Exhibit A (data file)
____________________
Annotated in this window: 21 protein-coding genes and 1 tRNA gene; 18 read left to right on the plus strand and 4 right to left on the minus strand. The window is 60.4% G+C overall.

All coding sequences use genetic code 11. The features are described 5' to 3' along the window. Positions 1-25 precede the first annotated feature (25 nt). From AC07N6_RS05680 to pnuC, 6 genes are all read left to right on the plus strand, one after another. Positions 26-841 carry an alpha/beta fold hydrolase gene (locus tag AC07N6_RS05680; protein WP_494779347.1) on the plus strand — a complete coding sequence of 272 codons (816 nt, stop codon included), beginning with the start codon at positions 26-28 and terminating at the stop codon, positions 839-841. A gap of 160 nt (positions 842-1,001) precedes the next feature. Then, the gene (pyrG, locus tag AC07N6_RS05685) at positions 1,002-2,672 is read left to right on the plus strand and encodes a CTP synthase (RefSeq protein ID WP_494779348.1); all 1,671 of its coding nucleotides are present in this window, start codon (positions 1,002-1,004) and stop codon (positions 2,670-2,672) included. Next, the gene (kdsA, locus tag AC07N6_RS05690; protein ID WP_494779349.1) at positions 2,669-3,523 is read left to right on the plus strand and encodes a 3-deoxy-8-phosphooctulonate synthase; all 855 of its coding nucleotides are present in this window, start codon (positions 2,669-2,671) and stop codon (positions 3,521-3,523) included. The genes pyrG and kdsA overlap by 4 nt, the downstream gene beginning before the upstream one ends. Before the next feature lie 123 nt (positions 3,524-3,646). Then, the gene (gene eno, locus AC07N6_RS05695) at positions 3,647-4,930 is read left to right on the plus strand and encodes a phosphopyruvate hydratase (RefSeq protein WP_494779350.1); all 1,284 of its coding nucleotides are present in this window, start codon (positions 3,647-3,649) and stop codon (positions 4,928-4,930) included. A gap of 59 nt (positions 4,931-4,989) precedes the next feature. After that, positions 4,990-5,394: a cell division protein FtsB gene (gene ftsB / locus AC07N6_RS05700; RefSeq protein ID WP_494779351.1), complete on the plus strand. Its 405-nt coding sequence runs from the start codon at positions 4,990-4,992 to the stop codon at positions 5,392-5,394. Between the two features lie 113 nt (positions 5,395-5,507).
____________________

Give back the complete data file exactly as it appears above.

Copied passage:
Annotated in this window: 21 protein-coding genes and 1 tRNA gene; 18 read left to right on the plus strand and 4 right to left on the minus strand. The window is 60.4% G+C overall.

All coding sequences use genetic code 11. The features are described 5' to 3' along the window. Positions 1-25 precede the first annotated feature (25 nt). From AC07N6_RS05680 to pnuC, 6 genes are all read left to right on the plus strand, one after another. Positions 26-841 carry an alpha/beta fold hydrolase gene (locus tag AC07N6_RS05680; protein WP_494779347.1) on the plus strand — a complete coding sequence of 272 codons (816 nt, stop codon included), beginning with the start codon at positions 26-28 and terminating at the stop codon, positions 839-841. A gap of 160 nt (positions 842-1,001) precedes the next feature. Then, the gene (pyrG, locus tag AC07N6_RS05685) at positions 1,002-2,672 is read left to right on the plus strand and encodes a CTP synthase (RefSeq protein ID WP_494779348.1); all 1,671 of its coding nucleotides are present in this window, start codon (positions 1,002-1,004) and stop codon (positions 2,670-2,672) included. Next, the gene (kdsA, locus tag AC07N6_RS05690; protein ID WP_494779349.1) at positions 2,669-3,523 is read left to right on the plus strand and encodes a 3-deoxy-8-phosphooctulonate synthase; all 855 of its coding nucleotides are present in this window, start codon (positions 2,669-2,671) and stop codon (positions 3,521-3,523) included. The genes pyrG and kdsA overlap by 4 nt, the downstream gene beginning before the upstream one ends. Before the next feature lie 123 nt (positions 3,524-3,646). Then, the gene (gene eno, locus AC07N6_RS05695) at positions 3,647-4,930 is read left to right on the plus strand and encodes a phosphopyruvate hydratase (RefSeq protein WP_494779350.1); all 1,284 of its coding nucleotides are present in this window, start codon (positions 3,647-3,649) and stop codon (positions 4,928-4,930) included. A gap of 59 nt (positions 4,931-4,989) precedes the next feature. After that, positions 4,990-5,394: a cell division protein FtsB gene (gene ftsB / locus AC07N6_RS05700; RefSeq protein ID WP_494779351.1), complete on the plus strand. Its 405-nt coding sequence runs from the start codon at positions 4,990-4,992 to the stop codon at positions 5,392-5,394. Between the two features lie 113 nt (positions 5,395-5,507).